Michael Emmons was born and raised in Missoula, MT, where he now lives. In 2004 he graduated from Northwestern University with a degree in English. This is his first published story.

Erik Gallant lives in Northampton, MA.

Sunshine Ison works in Mexico, is writing a book on beauty pageants, and next year will be working in Vietnam.

Will McIntosh has sold stories to Interzone, Futurismic, Abyss & Apex, Albedo One, and Challenging Destiny. By day, he’s a psychology professor at Georgia Southern University.

Sarah Micklem published her first novel, Firethorn, in 2004. She is currently working on the sequel, Wildfire (Scribner., 2007). She lives in New York and Indiana, where she teaches at Notre Dame University. “The Fabricant of Marvels” is part of a series of folk tales from the nonexistent island, Abigomas.

Famous Novelist is working on his umpteenth Great American Sleep Device. His “story” here was written in 1972 and is published in an attempt to pull in more readers for this zine and to pay for his coffee this week.

Stephanie Parent is a recent graduate of Franklin & Marshall College, where she majored in English and Women’s Studies. She is currently working as a piano teacher in Baltimore, Maryland while working on a young adult novel. She hopes to attend graduate school in England next year.

Scot Peacock is a senior editor in the academic reference field. His works of weird romance, published in such journals as The Suburbanite and Pluto’s Orchard, are few and far between. A novel about a ghost and his mother will remain unfinished for years.

Veronica Schanoes is a writer and scholar whose work has previously appeared on Endicott Studio, Jabberwocky, and Trunk Stories, as well as LCRW. Her poem “The Room” was recently published by Papaveria Press. She does not like cats.

Ma-tsu and John Schoffstall were out for a walk, when they saw some wild geese flying past.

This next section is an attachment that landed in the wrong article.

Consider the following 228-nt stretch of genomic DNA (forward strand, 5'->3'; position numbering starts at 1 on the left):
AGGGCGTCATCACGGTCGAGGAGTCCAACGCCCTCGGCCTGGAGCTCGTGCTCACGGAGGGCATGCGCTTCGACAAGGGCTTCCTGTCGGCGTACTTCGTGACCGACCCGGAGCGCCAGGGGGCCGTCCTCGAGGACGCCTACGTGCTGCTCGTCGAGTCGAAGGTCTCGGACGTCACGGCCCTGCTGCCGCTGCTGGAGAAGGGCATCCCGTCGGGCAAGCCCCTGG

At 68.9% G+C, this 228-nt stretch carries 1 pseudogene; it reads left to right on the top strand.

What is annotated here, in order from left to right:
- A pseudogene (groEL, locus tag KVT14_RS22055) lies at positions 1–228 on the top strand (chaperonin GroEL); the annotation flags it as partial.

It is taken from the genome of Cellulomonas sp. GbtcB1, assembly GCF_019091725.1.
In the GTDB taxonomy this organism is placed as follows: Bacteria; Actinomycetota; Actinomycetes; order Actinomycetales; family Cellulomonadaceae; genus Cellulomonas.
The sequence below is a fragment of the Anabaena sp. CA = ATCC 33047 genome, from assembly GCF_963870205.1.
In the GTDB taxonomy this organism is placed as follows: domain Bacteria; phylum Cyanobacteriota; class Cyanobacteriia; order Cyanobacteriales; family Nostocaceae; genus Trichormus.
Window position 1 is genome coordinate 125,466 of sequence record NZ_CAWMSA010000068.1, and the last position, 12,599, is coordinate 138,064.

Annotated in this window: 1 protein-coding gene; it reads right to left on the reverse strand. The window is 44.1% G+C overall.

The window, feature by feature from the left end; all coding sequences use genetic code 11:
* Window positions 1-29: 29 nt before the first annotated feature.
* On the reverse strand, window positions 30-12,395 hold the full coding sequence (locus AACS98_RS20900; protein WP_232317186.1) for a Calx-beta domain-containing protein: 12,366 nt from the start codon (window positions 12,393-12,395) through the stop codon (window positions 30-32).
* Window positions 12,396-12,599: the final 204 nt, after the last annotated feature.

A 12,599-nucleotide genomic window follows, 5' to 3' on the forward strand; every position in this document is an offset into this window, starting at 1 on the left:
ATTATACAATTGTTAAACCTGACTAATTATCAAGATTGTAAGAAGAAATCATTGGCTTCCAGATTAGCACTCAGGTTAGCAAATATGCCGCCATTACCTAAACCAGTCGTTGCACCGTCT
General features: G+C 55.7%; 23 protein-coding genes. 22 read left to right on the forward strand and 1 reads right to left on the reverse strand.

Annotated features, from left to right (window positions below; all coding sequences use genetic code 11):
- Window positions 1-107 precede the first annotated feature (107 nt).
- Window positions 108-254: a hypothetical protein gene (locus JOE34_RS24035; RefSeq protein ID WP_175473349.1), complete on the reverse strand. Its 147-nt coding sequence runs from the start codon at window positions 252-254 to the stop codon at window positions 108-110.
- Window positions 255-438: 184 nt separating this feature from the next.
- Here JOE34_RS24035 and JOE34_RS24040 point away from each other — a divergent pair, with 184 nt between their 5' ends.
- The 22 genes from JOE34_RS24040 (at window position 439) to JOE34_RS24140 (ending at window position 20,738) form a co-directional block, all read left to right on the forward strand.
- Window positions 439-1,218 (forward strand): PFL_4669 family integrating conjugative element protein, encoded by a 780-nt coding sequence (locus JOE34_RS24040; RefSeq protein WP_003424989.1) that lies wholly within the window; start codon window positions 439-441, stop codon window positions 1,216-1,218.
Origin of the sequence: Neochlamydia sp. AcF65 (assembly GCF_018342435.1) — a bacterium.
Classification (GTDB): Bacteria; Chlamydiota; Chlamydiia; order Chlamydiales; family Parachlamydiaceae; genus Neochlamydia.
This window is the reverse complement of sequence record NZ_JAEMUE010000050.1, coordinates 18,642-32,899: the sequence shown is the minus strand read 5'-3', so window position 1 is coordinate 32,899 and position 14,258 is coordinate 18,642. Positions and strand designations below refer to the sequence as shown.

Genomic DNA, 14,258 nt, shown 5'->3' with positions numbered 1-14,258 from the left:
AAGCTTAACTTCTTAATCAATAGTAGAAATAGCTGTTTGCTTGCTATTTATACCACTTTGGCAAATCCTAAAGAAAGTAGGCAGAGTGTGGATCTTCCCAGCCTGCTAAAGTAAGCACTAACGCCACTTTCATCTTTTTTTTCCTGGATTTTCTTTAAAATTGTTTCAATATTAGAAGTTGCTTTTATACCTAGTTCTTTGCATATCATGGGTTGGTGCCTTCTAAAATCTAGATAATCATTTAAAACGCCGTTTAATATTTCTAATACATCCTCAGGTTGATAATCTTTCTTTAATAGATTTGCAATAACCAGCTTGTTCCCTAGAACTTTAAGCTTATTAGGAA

“What are they?” asked Ma-tsu.
“They’re wild geese,” said John.
“Where are they going?” demanded Ma-tsu.
John replied, “They’ve already flown away.”
Suddenly Ma-tsu grabbed John by the nose and twisted it so that John cried out in pain. “How,” he shouted, “could they ever have flown away?”
“Well,” said John, “a bird’s wing is arched, so that air takes longer to pass over the top than the bottom. Through the Bernoulli principle, this creates lift, enabling flight. Muscular activity provides forward thrust. Birds’ bodies also have a number of specializations for flight, including hollow bones that decrease their weight relative to other vertebrates, and a streamlined shape. Birds in flight will rapidly out-distance individuals on the ground, eventually disappearing from their view behind trees or other landscape features. Thus, the birds were able to fly away.”
“You’re never going to achieve enlightenment, are you?” Ma-tsu asked.
“I just think birds are cool,” John replied. “I’m hungry. C’mon, let’s get lunch.”

David J. Schwartz lives in Chicago with a guitar named June. Cyberdavidjschwartz lives here, but is moody. His stories and poems live in The Third Alternative, Say…, Talebones, and Strange Horizons, as well as previous issues of this publication and others. Han kan norsk, men ikke saa bra.

Angela Slatter is a Masters in Creative Writing student at Queensland University of Technology (QUT), Brisbane, Australia. Her flash fiction has appeared on Antipodean SF several times and she ghost-writes finance articles to help pay the bills. She can often be found pushing papers around a desk at the Creative Writing & Cultural Studies Discipline at QUT, putting her admin-nerd skills to good use.

William Smith makes spanky new books and sells dusty old ones. Find him at and

E. Catherine Tobler climbed mountains in her youth, in a bright yellow coat, with shoes that were red, yellow, and blue, and made her feel like a clown. She endured. Writing, she decided, is not that much different. In addition to other places, her short fiction has appeared in SciFiction, Strange New Worlds, Mota 3, and Would That It Were.

Jeannette Westwood is seventeen years old and has attended the Alpha SF/F/H Workshop for Young Writers. She likes paper-mache cats. This is her first publication.

Emily Wilson finds stories inspire her and enable her to create more than she could on her own — she loves to collaborate. She believes that with all our powers combined we can fight for justice much more easily, and wear really fun outfits — perhaps matching, in fluorescent colors.


Lady Churchill’s Rosebud Wristlet No.18 June 2006 (The Ethereal Issue). ISSN 1544-7782 Text in Bodoni Book. Titles in Imprint MT Shadow. Since 1996 LCRW has usually appeared in June and November from Small Beer Press: $5 per single issue or $20/4. Contents © the authors. All rights reserved. Submissions, requests for guidelines, & all good things should be sent to the address above. No SASE: no reply. Printed by Paradise Copies, 30 Craft Ave., Northampton, MA 01060 413-585-0414. Thanks for reading.